A monster runs amok in a Chicago museum on the very day the institution is holding a glitzy reception. Naturally, the museum bosses want to go ahead with their public relations even as the creature is decapitating victims. Penelope Ann Miller plays a scientist on the run from the critter (which is at times computer generated and reminiscent of the raptors in Jurassic Park), and Tom Sizemore is a cop looking for his cold-blooded (in every sense) killer. Peter Hyams (Timecop) directs, and as always he excels at managing the plastic action at the cost of real feeling and logic.

Studio: Lions Gate
Year: 1997
Release Date: April 6, 2010
Run time: 110 minutes
Rating: PG-13

Audio: DTS-HD MA lossless 5.1 mix
Aspect Ratio: 2.35:1
Disc Spec: 1 BD25
Region: A

The Relic seems to be one of those love-it-or-hate-it movies about which I always seem to be sitting on the fence. It’s a frustrating treat for the eyes of horror, but one hopes for a little bit more.

Penelope Anne Miller stars as Dr. Margo Green, an evolutionary biologist at the Chicago Natural History Museum (no such thing, I imagine; this was filmed at the Field Museum), and Tom Sizemore is here too as a cop investigating some deaths there and outside the museum, nasty deaths, too. I think Hyams does a great job setting up a doom-choked mood; acting as his own cinematographer, he gives the film a dark and dusty look which is appropriate to being set in a museum. I’d have preferred a little more light so that we could see a little more of the museum and what makes it such a wonderfully creepy setting for a horror film, but still, it works, and besides, seeing this on VHS, maybe I should be giving this movie the benefit of the doubt when things are, I trust, a little clearer on DVD. Unfortunately he’s got this incredibly annoying habit of framing close-ups way too close. I don’t know if the version on video is pan-n-scanned or simply unmated, so I don’t know if it would have looked better, or worse, on the big screen. But these close-ups happen a lot and are a bit annoying.

Stan Winston’s creature, the Kothoga, is just great. At the time of this film’s release, he said frequently that this was the best creature he’d yet created. It’s kind of hard to describe, like a cross between a lion and a beetle, but it’s big, it’s nasty, and it’s exceptionally well realized with animatronics and CGI (unusually good CGI for a creature that’s hairy; hairy animals are much more difficult to create with computers than scaly ones). This movie’s almost worth a rental just for one incredible shot of the Kothoga chasing down one unlucky guy, grabbing him, and ripping off his head, all in one flawless shot.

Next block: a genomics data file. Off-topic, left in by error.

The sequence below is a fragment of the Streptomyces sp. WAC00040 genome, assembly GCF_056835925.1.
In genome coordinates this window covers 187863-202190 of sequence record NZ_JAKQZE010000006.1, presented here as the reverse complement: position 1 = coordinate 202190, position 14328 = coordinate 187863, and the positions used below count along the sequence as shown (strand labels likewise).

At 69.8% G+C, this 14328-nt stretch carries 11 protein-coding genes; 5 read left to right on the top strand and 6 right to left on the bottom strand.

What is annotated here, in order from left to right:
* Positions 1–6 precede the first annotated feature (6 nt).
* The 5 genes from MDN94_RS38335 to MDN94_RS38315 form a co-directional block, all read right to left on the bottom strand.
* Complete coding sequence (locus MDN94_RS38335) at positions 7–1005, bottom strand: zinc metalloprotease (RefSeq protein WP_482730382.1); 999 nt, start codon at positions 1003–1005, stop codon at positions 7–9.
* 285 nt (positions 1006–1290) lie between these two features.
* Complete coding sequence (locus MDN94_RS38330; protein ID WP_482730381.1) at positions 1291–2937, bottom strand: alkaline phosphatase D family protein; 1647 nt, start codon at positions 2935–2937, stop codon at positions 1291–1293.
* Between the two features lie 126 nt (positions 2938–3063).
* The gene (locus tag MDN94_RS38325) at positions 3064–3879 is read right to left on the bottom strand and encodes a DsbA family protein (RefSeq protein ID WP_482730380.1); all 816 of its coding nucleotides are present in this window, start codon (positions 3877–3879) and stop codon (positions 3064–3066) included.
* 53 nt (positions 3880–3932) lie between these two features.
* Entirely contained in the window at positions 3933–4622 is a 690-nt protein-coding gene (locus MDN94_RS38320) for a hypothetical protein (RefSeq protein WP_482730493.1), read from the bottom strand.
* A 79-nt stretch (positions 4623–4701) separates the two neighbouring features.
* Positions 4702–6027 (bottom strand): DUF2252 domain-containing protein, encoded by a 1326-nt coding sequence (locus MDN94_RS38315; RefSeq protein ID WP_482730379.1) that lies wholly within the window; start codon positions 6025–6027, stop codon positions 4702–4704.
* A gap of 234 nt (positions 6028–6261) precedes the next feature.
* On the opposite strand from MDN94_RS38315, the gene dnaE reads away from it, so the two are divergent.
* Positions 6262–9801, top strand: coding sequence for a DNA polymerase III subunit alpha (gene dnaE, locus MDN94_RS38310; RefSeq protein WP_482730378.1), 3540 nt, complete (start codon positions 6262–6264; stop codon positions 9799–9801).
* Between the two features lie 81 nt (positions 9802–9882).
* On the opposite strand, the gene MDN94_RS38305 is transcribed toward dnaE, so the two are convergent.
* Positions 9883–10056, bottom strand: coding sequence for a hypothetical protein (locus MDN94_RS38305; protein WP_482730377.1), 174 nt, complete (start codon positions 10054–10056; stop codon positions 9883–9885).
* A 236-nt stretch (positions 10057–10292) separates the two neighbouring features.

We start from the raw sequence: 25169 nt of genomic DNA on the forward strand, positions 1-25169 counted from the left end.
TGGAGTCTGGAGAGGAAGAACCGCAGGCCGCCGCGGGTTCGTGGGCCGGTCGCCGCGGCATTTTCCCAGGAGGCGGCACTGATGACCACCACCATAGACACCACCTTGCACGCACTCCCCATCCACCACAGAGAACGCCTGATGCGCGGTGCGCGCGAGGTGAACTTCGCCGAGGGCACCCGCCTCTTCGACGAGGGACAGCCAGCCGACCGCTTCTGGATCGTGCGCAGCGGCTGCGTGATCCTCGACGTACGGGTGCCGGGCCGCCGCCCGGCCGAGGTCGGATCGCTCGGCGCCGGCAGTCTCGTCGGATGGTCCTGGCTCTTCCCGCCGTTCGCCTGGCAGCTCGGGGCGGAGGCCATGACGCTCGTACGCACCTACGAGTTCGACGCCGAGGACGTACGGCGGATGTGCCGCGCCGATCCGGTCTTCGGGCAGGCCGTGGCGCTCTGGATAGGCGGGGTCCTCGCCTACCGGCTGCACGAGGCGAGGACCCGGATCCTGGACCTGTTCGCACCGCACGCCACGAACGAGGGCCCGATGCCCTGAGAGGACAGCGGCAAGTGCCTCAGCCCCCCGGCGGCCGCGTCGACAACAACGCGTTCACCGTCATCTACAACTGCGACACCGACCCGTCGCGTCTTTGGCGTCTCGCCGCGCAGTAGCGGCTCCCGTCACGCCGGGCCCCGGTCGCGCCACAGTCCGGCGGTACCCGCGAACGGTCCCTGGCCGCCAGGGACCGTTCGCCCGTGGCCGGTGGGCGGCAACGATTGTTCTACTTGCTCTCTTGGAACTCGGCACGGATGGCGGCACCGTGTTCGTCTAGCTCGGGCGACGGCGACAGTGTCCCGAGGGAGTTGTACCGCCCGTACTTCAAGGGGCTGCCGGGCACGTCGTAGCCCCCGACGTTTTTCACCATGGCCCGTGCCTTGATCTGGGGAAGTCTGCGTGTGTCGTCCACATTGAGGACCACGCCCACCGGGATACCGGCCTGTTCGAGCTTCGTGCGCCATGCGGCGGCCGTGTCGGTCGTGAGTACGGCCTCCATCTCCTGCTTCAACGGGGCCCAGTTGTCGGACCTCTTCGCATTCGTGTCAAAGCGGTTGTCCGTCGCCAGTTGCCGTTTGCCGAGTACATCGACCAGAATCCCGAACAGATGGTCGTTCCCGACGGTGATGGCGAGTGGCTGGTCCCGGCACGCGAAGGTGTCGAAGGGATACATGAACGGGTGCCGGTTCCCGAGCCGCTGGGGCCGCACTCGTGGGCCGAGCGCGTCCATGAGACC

Sad to say, the story surrounding this monster is ordinary, courtesy of four screenwriters. The central problem with the story is the character of Dr. Green, who has to be one of the most irritating big-screen heroines I’ve seen in my lifetime. The story itself, problem has no great shakes other, with the obligatory False Scare By Cat happening no more than ten minutes in, followed up later on by a False Scare By Cleaning Lady. There’s a lot going for this movie, but it needed a lot more work in the creative department before being shot, not to mention Hyams needing a good, stern lecture about his use of close-ups.
Movie Content: 6/10

Print/Audio Quality

The print is presented in 1080p/MPEG-4 with a 2.35:1 aspect ratio. I almost feel like the upconverted DVD was transferred to Blu-ray with no real upgrade. Colors are very muddy looking with the apparent use of edge enhancement hurting this print even more. The sense of details appear to be lost and even worse is with the backgrounds not looking that great at all. They look as if they were slapped on as an afterthought.
Video Quality: 7/10

The audio is presented in DTS-HD MA lossless 5.1 mix. The video department isn’t too hot for this film, but the audio does help redeem this package. While the audio isn’t the greatest that I have heard on Blu-ray, it helps salvage the disc a bit when compared to subpar video. I was disappointed that the dialogue portion of the mix was on the lighter side which I had to adjust my volume a few times throughout the film. With raising the volume to hear the audio also brings then the issue with having a film’s action sequences sound bombastic. I hate when this happens in several films that I have reviewed. The moments where this track did work was with the skydiving sequences where I felt immersion and a part of the atmosphere.
Audio Quality: 8/10

Special Features

  • Audio Commentary with Peter Hyams
  • Theatrical Trailer

Special Features: 4/10

Final Thoughts

Overall if you haven’t seen this then I would recommend this to monster-movie enthusiasts, but most others won’t get a lot out of this one.
Overall Rating: 6/10